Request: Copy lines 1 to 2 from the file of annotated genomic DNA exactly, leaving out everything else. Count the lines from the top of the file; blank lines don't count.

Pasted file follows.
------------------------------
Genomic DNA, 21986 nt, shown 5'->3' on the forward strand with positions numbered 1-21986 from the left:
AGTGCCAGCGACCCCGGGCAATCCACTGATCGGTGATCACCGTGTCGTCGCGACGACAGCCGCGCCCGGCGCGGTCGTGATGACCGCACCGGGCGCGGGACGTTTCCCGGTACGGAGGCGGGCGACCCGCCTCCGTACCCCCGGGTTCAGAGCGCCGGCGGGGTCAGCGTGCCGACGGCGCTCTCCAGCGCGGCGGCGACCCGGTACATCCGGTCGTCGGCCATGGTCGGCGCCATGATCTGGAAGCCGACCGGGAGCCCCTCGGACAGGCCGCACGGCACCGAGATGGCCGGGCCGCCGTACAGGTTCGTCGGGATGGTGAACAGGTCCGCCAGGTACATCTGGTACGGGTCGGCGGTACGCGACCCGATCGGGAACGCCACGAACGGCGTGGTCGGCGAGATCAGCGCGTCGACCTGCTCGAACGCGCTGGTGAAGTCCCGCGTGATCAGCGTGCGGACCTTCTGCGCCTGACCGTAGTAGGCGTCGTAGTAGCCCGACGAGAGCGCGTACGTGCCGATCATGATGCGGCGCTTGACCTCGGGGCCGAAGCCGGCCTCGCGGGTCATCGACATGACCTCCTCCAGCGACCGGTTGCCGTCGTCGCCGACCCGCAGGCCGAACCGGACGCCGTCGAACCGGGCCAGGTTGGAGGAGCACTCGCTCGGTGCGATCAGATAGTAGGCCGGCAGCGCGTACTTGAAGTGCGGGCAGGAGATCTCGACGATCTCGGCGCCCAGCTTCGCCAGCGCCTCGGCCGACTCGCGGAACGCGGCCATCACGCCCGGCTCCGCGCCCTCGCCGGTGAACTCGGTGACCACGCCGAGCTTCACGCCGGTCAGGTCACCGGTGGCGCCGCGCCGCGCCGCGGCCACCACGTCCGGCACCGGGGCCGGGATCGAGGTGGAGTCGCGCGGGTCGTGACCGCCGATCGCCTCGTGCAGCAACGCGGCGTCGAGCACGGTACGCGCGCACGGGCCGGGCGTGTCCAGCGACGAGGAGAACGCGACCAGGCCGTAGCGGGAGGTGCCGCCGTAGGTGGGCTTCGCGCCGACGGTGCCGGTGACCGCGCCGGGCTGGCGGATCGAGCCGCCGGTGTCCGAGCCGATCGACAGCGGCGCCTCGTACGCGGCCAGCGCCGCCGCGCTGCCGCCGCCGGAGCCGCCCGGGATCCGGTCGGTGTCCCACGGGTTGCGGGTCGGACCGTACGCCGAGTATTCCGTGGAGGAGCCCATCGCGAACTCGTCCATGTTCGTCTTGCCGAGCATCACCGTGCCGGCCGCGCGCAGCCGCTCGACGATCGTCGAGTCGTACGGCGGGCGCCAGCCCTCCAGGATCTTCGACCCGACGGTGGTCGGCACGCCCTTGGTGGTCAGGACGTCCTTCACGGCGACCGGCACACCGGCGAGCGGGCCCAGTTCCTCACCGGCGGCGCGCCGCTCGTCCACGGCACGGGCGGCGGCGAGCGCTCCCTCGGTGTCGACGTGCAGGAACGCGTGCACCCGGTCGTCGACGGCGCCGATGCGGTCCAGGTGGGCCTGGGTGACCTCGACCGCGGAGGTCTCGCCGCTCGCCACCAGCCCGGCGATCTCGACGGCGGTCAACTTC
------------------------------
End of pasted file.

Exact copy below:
Genomic DNA, 21986 nt, shown 5'->3' on the forward strand with positions numbered 1-21986 from the left:
AGTGCCAGCGACCCCGGGCAATCCACTGATCGGTGATCACCGTGTCGTCGCGACGACAGCCGCGCCCGGCGCGGTCGTGATGACCGCACCGGGCGCGGGACGTTTCCCGGTACGGAGGCGGGCGACCCGCCTCCGTACCCCCGGGTTCAGAGCGCCGGCGGGGTCAGCGTGCCGACGGCGCTCTCCAGCGCGGCGGCGACCCGGTACATCCGGTCGTCGGCCATGGTCGGCGCCATGATCTGGAAGCCGACCGGGAGCCCCTCGGACAGGCCGCACGGCACCGAGATGGCCGGGCCGCCGTACAGGTTCGTCGGGATGGTGAACAGGTCCGCCAGGTACATCTGGTACGGGTCGGCGGTACGCGACCCGATCGGGAACGCCACGAACGGCGTGGTCGGCGAGATCAGCGCGTCGACCTGCTCGAACGCGCTGGTGAAGTCCCGCGTGATCAGCGTGCGGACCTTCTGCGCCTGACCGTAGTAGGCGTCGTAGTAGCCCGACGAGAGCGCGTACGTGCCGATCATGATGCGGCGCTTGACCTCGGGGCCGAAGCCGGCCTCGCGGGTCATCGACATGACCTCCTCCAGCGACCGGTTGCCGTCGTCGCCGACCCGCAGGCCGAACCGGACGCCGTCGAACCGGGCCAGGTTGGAGGAGCACTCGCTCGGTGCGATCAGATAGTAGGCCGGCAGCGCGTACTTGAAGTGCGGGCAGGAGATCTCGACGATCTCGGCGCCCAGCTTCGCCAGCGCCTCGGCCGACTCGCGGAACGCGGCCATCACGCCCGGCTCCGCGCCCTCGCCGGTGAACTCGGTGACCACGCCGAGCTTCACGCCGGTCAGGTCACCGGTGGCGCCGCGCCGCGCCGCGGCCACCACGTCCGGCACCGGGGCCGGGATCGAGGTGGAGTCGCGCGGGTCGTGACCGCCGATCGCCTCGTGCAGCAACGCGGCGTCGAGCACGGTACGCGCGCACGGGCCGGGCGTGTCCAGCGACGAGGAGAACGCGACCAGGCCGTAGCGGGAGGTGCCGCCGTAGGTGGGCTTCGCGCCGACGGTGCCGGTGACCGCGCCGGGCTGGCGGATCGAGCCGCCGGTGTCCGAGCCGATCGACAGCGGCGCCTCGTACGCGGCCAGCGCCGCCGCGCTGCCGCCGCCGGAGCCGCCCGGGATCCGGTCGGTGTCCCACGGGTTGCGGGTCGGACCGTACGCCGAGTATTCCGTGGAGGAGCCCATCGCGAACTCGTCCATGTTCGTCTTGCCGAGCATCACCGTGCCGGCCGCGCGCAGCCGCTCGACGATCGTCGAGTCGTACGGCGGGCGCCAGCCCTCCAGGATCTTCGACCCGACGGTGGTCGGCACGCCCTTGGTGGTCAGGACGTCCTTCACGGCGACCGGCACACCGGCGAGCGGGCCCAGTTCCTCACCGGCGGCGCGCCGCTCGTCCACGGCACGGGCGGCGGCGAGCGCTCCCTCGGTGTCGACGTGCAGGAACGCGTGCACCCGGTCGTCGACGGCGCCGATGCGGTCCAGGTGGGCCTGGGTGACCTCGACCGCGGAGGTCTCGCCGCTCGCCACCAGCCCGGCGATCTCGACGGCGGTCAACTTC